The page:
The journalist and writer, Bill Naughton, wrote a series of short stories called Spit Nolan and Other Stories. It is a wonderful book that tells of life in the 1930s and is full of real characters. Spit Nolan is a boy who is the champion trolley rider. We would call them bogeys in Leeds. The bogey was a homemade vehicle and was basically a plank of wood with large wheels on a fixed axle at the rear, a thin plank which reached out that held a cross plank near the front. This cross piece had another axle and two smaller wheels. The cross plank was held by a nut that allowed it to move, so that you could steer the front wheels. Many kids had them in the 1950s and my dad made one for my brother and me. More often than not they had pram wheels and these allowed great speeds to be reached on a downward slope. I think my dad had the basic wooden structure made at his works, Cattons’ Steel Foundry on Black Bull Street near the River Aire in Leeds.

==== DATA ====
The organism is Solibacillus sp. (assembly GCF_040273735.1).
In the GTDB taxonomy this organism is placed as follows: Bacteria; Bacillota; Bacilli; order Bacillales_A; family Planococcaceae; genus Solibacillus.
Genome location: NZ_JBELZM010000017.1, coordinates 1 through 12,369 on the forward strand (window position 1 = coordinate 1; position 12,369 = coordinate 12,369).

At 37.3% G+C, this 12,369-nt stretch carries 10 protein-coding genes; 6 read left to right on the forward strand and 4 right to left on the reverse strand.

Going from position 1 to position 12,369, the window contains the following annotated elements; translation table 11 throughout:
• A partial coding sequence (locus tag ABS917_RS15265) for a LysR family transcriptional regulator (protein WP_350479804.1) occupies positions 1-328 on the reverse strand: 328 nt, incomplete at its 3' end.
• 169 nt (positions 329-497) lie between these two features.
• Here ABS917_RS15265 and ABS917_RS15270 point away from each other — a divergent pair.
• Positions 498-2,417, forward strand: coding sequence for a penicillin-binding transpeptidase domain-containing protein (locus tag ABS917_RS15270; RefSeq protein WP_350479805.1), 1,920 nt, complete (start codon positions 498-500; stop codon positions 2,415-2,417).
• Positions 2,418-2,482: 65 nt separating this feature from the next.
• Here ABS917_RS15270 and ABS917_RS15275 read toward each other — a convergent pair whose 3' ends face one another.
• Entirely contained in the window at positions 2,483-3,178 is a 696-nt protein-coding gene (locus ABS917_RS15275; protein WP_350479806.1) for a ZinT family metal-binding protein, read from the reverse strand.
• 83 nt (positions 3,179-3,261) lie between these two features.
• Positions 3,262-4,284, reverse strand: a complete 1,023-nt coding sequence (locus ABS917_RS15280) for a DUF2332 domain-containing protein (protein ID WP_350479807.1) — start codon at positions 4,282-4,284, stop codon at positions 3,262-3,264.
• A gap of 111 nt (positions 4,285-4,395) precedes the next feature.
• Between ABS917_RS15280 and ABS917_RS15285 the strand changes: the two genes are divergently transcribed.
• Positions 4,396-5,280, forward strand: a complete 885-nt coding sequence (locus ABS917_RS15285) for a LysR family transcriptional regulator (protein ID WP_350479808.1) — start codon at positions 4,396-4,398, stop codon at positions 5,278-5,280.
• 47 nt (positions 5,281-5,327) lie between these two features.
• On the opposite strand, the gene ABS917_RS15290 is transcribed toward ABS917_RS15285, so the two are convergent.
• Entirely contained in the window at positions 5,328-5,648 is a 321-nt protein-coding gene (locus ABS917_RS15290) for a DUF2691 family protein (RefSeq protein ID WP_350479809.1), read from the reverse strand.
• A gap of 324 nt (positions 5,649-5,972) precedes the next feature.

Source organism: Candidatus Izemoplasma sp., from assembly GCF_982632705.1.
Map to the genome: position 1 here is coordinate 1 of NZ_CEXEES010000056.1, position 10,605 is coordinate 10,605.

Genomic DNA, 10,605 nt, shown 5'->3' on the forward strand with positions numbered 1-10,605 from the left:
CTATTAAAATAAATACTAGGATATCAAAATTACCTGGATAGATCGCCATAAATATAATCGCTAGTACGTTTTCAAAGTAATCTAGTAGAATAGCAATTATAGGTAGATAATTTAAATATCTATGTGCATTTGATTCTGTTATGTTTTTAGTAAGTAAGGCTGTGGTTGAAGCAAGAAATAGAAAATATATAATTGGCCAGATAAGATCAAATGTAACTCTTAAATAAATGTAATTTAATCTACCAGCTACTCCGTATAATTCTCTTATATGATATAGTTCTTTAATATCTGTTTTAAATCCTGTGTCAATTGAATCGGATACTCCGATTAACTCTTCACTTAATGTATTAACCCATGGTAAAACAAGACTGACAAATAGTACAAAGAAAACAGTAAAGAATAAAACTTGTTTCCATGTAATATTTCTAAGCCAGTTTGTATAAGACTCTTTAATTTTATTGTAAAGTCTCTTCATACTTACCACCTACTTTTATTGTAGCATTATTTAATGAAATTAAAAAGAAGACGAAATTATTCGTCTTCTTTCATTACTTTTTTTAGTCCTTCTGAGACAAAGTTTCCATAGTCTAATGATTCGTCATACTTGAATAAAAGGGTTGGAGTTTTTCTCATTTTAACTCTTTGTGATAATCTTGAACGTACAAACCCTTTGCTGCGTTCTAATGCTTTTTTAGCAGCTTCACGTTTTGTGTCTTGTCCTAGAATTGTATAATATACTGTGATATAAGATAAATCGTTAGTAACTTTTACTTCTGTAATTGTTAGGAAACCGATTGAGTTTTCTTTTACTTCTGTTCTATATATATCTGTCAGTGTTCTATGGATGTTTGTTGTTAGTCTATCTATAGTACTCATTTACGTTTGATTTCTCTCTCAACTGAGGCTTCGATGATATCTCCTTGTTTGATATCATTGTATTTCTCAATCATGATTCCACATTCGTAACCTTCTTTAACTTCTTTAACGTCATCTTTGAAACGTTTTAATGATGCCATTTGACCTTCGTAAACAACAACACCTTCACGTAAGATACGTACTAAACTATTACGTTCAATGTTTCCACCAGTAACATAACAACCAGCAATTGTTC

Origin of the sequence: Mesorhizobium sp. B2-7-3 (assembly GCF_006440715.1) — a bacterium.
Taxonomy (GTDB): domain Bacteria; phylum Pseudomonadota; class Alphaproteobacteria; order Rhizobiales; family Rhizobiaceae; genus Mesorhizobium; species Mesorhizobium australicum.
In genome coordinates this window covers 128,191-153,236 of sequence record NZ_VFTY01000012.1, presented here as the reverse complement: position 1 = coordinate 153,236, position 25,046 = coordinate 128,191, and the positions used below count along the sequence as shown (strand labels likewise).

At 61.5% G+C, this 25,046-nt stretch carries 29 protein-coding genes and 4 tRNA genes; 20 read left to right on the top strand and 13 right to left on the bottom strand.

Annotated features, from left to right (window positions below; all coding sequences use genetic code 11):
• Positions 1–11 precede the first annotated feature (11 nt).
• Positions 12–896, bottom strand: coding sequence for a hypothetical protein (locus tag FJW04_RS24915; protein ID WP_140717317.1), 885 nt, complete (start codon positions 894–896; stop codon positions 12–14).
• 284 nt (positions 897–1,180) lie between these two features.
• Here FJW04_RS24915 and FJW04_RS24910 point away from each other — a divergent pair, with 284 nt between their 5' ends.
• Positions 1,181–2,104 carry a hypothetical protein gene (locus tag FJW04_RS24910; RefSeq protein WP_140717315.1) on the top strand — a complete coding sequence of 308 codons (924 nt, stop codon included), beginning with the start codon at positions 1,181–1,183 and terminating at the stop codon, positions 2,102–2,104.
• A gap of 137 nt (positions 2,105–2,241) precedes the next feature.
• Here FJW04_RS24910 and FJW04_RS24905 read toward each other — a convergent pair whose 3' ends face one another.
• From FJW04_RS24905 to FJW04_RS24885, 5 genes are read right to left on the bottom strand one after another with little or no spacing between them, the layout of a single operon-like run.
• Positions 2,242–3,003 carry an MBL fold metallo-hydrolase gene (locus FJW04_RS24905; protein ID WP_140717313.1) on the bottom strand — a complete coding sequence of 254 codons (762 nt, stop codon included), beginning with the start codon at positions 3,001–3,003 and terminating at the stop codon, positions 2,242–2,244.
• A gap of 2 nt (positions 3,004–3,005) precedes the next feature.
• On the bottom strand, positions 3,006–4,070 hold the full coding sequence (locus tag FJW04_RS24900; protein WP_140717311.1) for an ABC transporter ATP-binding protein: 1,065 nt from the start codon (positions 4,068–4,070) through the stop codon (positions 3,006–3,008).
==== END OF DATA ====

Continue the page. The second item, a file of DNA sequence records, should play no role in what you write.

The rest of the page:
Our bogey didn’t have pram wheels and it wasn’t as fast as it could have been. Looking back, I realise that that was most likely deliberate on my dad’s part. He didn’t want us killing ourselves. This probably also explained why the wooden sledge he made for us didn’t have metal runners. It had wooden runners that we rubbed a wax candle on to make them slippy. Again, it never was as fast as it could have been. The bogey, though, worked fairly well and it could fit my brother and me on it and we used it rather like a bobsleigh. One of us would be in the steering position at the front and the other, usually me, pushed from behind and when the speed built up you had to jump on behind the driver. I well remember rattling down Lawrence Avenue, trying to dodge pedestrians, bins and assorted children and onlookers. The roads were much quieter and there were few cars, so the road was often used. I believe there were others in the street with bogeys and races used to take place. I know ours was neither the best nor the fastest, but it was still great fun. I can still hear the whoops and cries of joy as we hurtled like charioteers down the pavements and roads. Yes there were accidents, whenever my older brother was involved, there were accidents. I always seemed to get away with it, but he seemed to attract them. At least that was the case until I got older.